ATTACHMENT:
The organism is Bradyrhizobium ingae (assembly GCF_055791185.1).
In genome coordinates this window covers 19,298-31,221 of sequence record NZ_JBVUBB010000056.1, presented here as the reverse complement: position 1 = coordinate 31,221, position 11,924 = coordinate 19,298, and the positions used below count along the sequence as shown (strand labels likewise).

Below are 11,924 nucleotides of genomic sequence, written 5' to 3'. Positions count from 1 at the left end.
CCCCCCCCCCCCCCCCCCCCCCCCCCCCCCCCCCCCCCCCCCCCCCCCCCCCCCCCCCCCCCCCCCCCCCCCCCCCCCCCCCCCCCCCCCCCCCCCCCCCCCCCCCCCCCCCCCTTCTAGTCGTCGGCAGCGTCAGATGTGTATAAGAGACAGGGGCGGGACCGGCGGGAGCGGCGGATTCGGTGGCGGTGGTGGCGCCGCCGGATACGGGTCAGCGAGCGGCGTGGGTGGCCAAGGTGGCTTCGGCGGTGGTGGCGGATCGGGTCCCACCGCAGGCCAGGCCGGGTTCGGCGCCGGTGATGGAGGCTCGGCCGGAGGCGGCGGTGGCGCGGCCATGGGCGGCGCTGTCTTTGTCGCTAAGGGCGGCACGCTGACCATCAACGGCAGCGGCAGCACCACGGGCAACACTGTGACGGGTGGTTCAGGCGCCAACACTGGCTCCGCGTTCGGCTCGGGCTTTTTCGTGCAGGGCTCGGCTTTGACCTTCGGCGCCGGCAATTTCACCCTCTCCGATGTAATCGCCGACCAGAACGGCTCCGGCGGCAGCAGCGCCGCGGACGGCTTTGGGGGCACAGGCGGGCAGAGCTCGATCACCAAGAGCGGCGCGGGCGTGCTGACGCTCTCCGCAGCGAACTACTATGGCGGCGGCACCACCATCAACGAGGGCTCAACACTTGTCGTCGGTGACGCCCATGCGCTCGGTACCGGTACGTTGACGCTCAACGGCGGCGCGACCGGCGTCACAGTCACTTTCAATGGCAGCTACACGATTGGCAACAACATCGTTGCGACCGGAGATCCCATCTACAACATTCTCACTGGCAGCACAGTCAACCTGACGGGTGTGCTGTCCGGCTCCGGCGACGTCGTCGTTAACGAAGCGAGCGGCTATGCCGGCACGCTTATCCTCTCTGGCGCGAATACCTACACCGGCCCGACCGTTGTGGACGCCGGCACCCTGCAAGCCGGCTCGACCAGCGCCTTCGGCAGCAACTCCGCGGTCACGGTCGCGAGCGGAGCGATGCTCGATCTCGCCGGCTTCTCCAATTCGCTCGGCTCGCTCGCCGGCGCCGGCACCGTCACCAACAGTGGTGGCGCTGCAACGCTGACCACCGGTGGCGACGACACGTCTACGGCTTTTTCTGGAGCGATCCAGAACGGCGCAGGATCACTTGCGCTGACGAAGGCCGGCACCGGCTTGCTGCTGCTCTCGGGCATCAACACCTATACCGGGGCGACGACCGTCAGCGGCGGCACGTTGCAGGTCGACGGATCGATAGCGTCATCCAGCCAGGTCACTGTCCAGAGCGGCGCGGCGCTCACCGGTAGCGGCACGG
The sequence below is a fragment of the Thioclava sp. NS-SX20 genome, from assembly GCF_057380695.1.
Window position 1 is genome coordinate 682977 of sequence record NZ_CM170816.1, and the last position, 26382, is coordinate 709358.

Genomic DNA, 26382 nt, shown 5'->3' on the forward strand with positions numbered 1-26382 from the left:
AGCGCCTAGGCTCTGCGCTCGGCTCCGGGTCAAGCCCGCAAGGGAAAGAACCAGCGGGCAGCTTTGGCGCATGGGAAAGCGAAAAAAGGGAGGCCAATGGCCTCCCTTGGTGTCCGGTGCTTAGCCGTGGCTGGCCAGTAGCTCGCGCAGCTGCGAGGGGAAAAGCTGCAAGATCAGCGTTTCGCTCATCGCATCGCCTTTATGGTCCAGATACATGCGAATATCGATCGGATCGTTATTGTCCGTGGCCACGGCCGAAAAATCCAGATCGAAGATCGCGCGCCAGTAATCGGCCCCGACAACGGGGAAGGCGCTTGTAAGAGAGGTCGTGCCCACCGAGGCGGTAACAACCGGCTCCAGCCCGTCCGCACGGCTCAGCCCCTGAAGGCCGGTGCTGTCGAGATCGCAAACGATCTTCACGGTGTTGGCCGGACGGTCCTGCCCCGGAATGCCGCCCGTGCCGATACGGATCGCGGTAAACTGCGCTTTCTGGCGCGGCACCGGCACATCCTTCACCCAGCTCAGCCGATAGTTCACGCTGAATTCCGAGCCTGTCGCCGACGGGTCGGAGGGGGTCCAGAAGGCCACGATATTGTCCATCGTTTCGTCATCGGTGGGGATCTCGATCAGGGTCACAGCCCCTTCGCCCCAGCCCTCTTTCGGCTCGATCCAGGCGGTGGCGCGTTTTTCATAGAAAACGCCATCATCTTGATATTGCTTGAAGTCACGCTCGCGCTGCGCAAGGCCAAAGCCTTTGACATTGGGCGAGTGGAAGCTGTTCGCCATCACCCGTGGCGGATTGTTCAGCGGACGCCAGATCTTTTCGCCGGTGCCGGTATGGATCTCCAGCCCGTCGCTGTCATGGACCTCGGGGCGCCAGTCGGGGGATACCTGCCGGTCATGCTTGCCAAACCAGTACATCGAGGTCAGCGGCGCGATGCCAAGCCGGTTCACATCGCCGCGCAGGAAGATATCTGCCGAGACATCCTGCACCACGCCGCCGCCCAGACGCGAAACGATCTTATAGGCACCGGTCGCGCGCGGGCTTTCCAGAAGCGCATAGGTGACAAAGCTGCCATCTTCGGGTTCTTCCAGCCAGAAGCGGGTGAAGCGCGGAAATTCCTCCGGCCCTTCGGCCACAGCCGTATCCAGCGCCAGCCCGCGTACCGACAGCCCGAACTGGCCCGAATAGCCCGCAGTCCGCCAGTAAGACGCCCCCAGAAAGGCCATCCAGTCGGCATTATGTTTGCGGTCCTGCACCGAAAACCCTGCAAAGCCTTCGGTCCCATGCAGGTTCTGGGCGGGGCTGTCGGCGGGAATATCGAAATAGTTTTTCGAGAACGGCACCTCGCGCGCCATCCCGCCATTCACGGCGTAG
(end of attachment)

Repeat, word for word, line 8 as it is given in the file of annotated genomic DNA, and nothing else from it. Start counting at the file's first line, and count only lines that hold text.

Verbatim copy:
AGCGCCTAGGCTCTGCGCTCGGCTCCGGGTCAAGCCCGCAAGGGAAAGAACCAGCGGGCAGCTTTGGCGCATGGGAAAGCGAAAAAAGGGAGGCCAATGGCCTCCCTTGGTGTCCGGTGCTTAGCCGTGGCTGGCCAGTAGCTCGCGCAGCTGCGAGGGGAAAAGCTGCAAGATCAGCGTTTCGCTCATCGCATCGCCTTTATGGTCCAGATACATGCGAATATCGATCGGATCGTTATTGTCCGTGGCCACGGCCGAAAAATCCAGATCGAAGATCGCGCGCCAGTAATCGGCCCCGACAACGGGGAAGGCGCTTGTAAGAGAGGTCGTGCCCACCGAGGCGGTAACAACCGGCTCCAGCCCGTCCGCACGGCTCAGCCCCTGAAGGCCGGTGCTGTCGAGATCGCAAACGATCTTCACGGTGTTGGCCGGACGGTCCTGCCCCGGAATGCCGCCCGTGCCGATACGGATCGCGGTAAACTGCGCTTTCTGGCGCGGCACCGGCACATCCTTCACCCAGCTCAGCCGATAGTTCACGCTGAATTCCGAGCCTGTCGCCGACGGGTCGGAGGGGGTCCAGAAGGCCACGATATTGTCCATCGTTTCGTCATCGGTGGGGATCTCGATCAGGGTCACAGCCCCTTCGCCCCAGCCCTCTTTCGGCTCGATCCAGGCGGTGGCGCGTTTTTCATAGAAAACGCCATCATCTTGATATTGCTTGAAGTCACGCTCGCGCTGCGCAAGGCCAAAGCCTTTGACATTGGGCGAGTGGAAGCTGTTCGCCATCACCCGTGGCGGATTGTTCAGCGGACGCCAGATCTTTTCGCCGGTGCCGGTATGGATCTCCAGCCCGTCGCTGTCATGGACCTCGGGGCGCCAGTCGGGGGATACCTGCCGGTCATGCTTGCCAAACCAGTACATCGAGGTCAGCGGCGCGATGCCAAGCCGGTTCACATCGCCGCGCAGGAAGATATCTGCCGAGACATCCTGCACCACGCCGCCGCCCAGACGCGAAACGATCTTATAGGCACCGGTCGCGCGCGGGCTTTCCAGAAGCGCATAGGTGACAAAGCTGCCATCTTCGGGTTCTTCCAGCCAGAAGCGGGTGAAGCGCGGAAATTCCTCCGGCCCTTCGGCCACAGCCGTATCCAGCGCCAGCCCGCGTACCGACAGCCCGAACTGGCCCGAATAGCCCGCAGTCCGCCAGTAAGACGCCCCCAGAAAGGCCATCCAGTCGGCATTATGTTTGCGGTCCTGCACCGAAAACCCTGCAAAGCCTTCGGTCCCATGCAGGTTCTGGGCGGGGCTGTCGGCGGGAATATCGAAATAGTTTTTCGAGAACGGCACCTCGCGCGCCATCCCGCCATTCACGGCGTAG